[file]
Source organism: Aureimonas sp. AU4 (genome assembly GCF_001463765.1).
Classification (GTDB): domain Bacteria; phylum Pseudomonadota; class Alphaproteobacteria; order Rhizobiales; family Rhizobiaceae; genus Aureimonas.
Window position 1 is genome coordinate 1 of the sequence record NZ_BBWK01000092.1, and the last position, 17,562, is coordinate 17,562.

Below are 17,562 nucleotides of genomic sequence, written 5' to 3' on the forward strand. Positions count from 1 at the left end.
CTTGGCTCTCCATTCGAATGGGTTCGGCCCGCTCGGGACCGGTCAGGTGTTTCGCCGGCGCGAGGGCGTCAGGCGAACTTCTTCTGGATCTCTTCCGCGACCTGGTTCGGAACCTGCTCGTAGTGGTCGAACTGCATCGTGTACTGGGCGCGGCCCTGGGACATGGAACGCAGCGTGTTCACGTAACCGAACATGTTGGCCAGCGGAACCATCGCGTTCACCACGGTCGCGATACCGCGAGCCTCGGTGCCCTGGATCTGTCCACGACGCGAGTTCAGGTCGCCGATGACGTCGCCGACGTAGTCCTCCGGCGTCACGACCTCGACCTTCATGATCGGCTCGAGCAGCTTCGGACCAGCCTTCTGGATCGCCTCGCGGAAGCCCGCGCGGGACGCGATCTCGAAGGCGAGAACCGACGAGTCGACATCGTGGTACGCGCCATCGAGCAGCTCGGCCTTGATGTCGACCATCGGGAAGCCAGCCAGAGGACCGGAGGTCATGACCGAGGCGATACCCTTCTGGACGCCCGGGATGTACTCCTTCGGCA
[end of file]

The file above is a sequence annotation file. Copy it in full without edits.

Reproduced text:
Source organism: Aureimonas sp. AU4 (genome assembly GCF_001463765.1).
Classification (GTDB): domain Bacteria; phylum Pseudomonadota; class Alphaproteobacteria; order Rhizobiales; family Rhizobiaceae; genus Aureimonas.
Window position 1 is genome coordinate 1 of the sequence record NZ_BBWK01000092.1, and the last position, 17,562, is coordinate 17,562.

Below are 17,562 nucleotides of genomic sequence, written 5' to 3' on the forward strand. Positions count from 1 at the left end.
CTTGGCTCTCCATTCGAATGGGTTCGGCCCGCTCGGGACCGGTCAGGTGTTTCGCCGGCGCGAGGGCGTCAGGCGAACTTCTTCTGGATCTCTTCCGCGACCTGGTTCGGAACCTGCTCGTAGTGGTCGAACTGCATCGTGTACTGGGCGCGGCCCTGGGACATGGAACGCAGCGTGTTCACGTAACCGAACATGTTGGCCAGCGGAACCATCGCGTTCACCACGGTCGCGATACCGCGAGCCTCGGTGCCCTGGATCTGTCCACGACGCGAGTTCAGGTCGCCGATGACGTCGCCGACGTAGTCCTCCGGCGTCACGACCTCGACCTTCATGATCGGCTCGAGCAGCTTCGGACCAGCCTTCTGGATCGCCTCGCGGAAGCCCGCGCGGGACGCGATCTCGAAGGCGAGAACCGACGAGTCGACATCGTGGTACGCGCCATCGAGCAGCTCGGCCTTGATGTCGACCATCGGGAAGCCAGCCAGAGGACCGGAGGTCATGACCGAGGCGATACCCTTCTGGACGCCCGGGATGTACTCCTTCGGCA